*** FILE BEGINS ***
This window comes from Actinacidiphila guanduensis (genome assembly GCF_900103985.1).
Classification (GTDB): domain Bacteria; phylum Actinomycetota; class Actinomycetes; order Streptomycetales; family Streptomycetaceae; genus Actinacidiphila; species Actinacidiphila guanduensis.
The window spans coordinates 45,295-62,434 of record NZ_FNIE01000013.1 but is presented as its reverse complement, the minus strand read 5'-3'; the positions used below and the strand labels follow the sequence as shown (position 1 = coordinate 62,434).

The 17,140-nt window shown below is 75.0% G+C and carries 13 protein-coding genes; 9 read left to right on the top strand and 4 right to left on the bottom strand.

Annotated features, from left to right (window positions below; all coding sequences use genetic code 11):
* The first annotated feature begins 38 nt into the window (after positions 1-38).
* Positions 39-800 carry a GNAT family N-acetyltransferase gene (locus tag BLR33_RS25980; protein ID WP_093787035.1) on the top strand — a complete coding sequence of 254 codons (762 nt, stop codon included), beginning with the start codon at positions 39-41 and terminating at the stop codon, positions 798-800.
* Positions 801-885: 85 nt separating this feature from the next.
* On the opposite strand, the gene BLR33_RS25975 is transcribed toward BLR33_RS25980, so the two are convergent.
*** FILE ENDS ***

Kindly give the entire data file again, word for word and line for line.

This window comes from Actinacidiphila guanduensis (genome assembly GCF_900103985.1).
Classification (GTDB): domain Bacteria; phylum Actinomycetota; class Actinomycetes; order Streptomycetales; family Streptomycetaceae; genus Actinacidiphila; species Actinacidiphila guanduensis.
The window spans coordinates 45,295-62,434 of record NZ_FNIE01000013.1 but is presented as its reverse complement, the minus strand read 5'-3'; the positions used below and the strand labels follow the sequence as shown (position 1 = coordinate 62,434).

The 17,140-nt window shown below is 75.0% G+C and carries 13 protein-coding genes; 9 read left to right on the top strand and 4 right to left on the bottom strand.

Annotated features, from left to right (window positions below; all coding sequences use genetic code 11):
* The first annotated feature begins 38 nt into the window (after positions 1-38).
* Positions 39-800 carry a GNAT family N-acetyltransferase gene (locus tag BLR33_RS25980; protein ID WP_093787035.1) on the top strand — a complete coding sequence of 254 codons (762 nt, stop codon included), beginning with the start codon at positions 39-41 and terminating at the stop codon, positions 798-800.
* Positions 801-885: 85 nt separating this feature from the next.
* On the opposite strand, the gene BLR33_RS25975 is transcribed toward BLR33_RS25980, so the two are convergent.